The Rugby World Cup disaster waiting to happen

OPINION: World Rugby have continued their clumsy governance, announcing a Rugby World Cup draw to be held almost three years out from the 2023 tournament in France.

In their wisdom, they have decided to make the draw in November and the ramifications are huge.

The pressure is instantly on All Blacks coach Ian Foster to keep the All Blacks in the top mix – they are currently No 2 to world champions South Africa – while Dave Rennie needs to make quick gains with the Wallabies who are No 6.

The All Blacks have plenty to play for in 2020 ahead of a ridiculously early 2023 Rugby World Cup draw.


The All Blacks have plenty to play for in 2020 ahead of a ridiculously early 2023 Rugby World Cup draw.

There is every prospect of another lopsided draw as happened for England 2015 when one pool ended up containing  the second, third and fourth best teams in the world – Australia, England and Wales – with their rankings changing dramatically after the initial draw that had Wales at No 9.

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The draw for France is being made virtually 12 months after the last World Cup played out in Japan. That’s six months earlier than the previous cycle and it’s ridiculous.

World champions South Africa can't afford to drop their guard in 2020.


World champions South Africa can’t afford to drop their guard in 2020.

So much can change over the following three years.

There will be the usual excuse of the logistics involved but that doesn’t stack up.

Rugby should take a leaf from football with the FIFA World Cup draw which is often held only six months out from the tournament, producing a far fairer reflection of standings heading into its global showpiece.

Football’s World Cup is a far bigger beast to handle than rugby’s equivalent, yet they seem to cope.

Adding to the rugby madness is that eight of the 20 teams entered into the draw in November won’t even be known – they still have to come through a long and involved qualification process.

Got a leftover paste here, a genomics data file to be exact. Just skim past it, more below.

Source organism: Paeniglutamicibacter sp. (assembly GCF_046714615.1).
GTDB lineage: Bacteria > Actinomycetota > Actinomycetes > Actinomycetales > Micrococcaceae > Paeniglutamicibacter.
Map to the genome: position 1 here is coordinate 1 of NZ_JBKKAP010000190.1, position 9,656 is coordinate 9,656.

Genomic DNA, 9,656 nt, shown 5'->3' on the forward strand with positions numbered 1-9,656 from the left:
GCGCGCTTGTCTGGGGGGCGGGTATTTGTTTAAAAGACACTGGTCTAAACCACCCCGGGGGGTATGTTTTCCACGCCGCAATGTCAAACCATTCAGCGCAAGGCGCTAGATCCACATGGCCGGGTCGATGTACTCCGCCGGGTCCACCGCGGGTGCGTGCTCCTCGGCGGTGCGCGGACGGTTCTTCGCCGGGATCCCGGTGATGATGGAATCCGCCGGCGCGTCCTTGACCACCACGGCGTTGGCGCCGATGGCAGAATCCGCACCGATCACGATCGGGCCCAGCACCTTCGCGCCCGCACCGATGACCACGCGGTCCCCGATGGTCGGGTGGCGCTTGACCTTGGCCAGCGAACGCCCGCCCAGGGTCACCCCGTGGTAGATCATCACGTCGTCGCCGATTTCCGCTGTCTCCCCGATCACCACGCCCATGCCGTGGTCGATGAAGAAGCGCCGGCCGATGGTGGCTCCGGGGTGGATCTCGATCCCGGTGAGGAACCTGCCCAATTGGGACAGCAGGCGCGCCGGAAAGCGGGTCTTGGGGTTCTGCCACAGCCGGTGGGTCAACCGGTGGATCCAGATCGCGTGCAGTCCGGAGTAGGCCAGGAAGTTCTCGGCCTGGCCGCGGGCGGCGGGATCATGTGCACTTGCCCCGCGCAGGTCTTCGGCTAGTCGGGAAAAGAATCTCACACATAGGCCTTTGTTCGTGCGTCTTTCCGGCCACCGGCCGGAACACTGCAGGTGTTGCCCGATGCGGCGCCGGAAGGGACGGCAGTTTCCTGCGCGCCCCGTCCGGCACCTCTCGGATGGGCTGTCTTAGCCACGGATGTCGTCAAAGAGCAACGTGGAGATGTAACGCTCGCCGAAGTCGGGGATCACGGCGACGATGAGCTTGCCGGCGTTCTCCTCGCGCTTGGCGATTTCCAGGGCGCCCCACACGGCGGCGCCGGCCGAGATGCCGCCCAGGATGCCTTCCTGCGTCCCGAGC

As it stands, the heavyweight teams now have less than a year to sort themselves out for a tournament that is still way over the horizon.

New All Blacks coach Ian Foster needs a big first year on the test scene.


New All Blacks coach Ian Foster needs a big first year on the test scene.

There will be one Six Nations, one Rugby Championship and then the traditional November internationals in Europe, featuring teams from both hemispheres, to find a pecking order.

France could find themselves in a tricky situation. They have started a new cycle with a radical overhaul of their playing ranks.

Their new-look squad is in its infancy and has been picked with an eye to 2023. Suddenly they have everything to play for in 2020 when they would have expected another Six Nations to fit into their schedule next year to try to life their world ranking for the Cup draw.

France are currently No 7 and could find themselves in a ‘pool of death” for a tournament they have the honour of hosting if they can’t get some quick results to help their cause.

This is the sort of decision by World Rugby that frustrate fans and unions and leave us all realising that hopes to truly unite a fractured game remain little more than a dream as we saw with the failed attempt last year to get a meaningful annual inter-hemisphere system in place.


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Publish date : 2020-01-29 20:07:00

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